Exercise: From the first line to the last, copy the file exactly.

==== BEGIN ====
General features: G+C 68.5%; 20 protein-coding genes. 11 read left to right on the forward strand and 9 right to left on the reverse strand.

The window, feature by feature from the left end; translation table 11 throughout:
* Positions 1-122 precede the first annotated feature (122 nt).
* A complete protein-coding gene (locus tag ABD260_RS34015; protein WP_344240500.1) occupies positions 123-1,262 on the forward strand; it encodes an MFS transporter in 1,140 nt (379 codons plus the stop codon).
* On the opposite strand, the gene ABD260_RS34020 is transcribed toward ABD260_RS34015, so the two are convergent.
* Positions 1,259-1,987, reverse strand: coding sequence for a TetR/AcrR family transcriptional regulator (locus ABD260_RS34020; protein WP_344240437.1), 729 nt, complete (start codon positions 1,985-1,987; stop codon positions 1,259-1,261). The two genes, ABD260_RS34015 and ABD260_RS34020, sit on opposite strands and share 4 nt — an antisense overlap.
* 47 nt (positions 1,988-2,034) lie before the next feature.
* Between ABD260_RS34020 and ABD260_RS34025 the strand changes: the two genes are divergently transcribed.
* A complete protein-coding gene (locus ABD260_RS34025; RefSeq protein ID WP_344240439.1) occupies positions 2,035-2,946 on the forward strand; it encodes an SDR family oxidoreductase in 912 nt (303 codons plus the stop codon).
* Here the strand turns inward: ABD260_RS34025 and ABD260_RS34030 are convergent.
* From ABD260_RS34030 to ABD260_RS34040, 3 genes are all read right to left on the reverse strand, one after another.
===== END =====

General features: G+C 68.5%; 20 protein-coding genes. 11 read left to right on the forward strand and 9 right to left on the reverse strand.

The window, feature by feature from the left end; translation table 11 throughout:
* Positions 1-122 precede the first annotated feature (122 nt).
* A complete protein-coding gene (locus tag ABD260_RS34015; protein WP_344240500.1) occupies positions 123-1,262 on the forward strand; it encodes an MFS transporter in 1,140 nt (379 codons plus the stop codon).
* On the opposite strand, the gene ABD260_RS34020 is transcribed toward ABD260_RS34015, so the two are convergent.
* Positions 1,259-1,987, reverse strand: coding sequence for a TetR/AcrR family transcriptional regulator (locus ABD260_RS34020; protein WP_344240437.1), 729 nt, complete (start codon positions 1,985-1,987; stop codon positions 1,259-1,261). The two genes, ABD260_RS34015 and ABD260_RS34020, sit on opposite strands and share 4 nt — an antisense overlap.
* 47 nt (positions 1,988-2,034) lie before the next feature.
* Between ABD260_RS34020 and ABD260_RS34025 the strand changes: the two genes are divergently transcribed.
* A complete protein-coding gene (locus ABD260_RS34025; RefSeq protein ID WP_344240439.1) occupies positions 2,035-2,946 on the forward strand; it encodes an SDR family oxidoreductase in 912 nt (303 codons plus the stop codon).
* Here the strand turns inward: ABD260_RS34025 and ABD260_RS34030 are convergent.
* From ABD260_RS34030 to ABD260_RS34040, 3 genes are all read right to left on the reverse strand, one after another.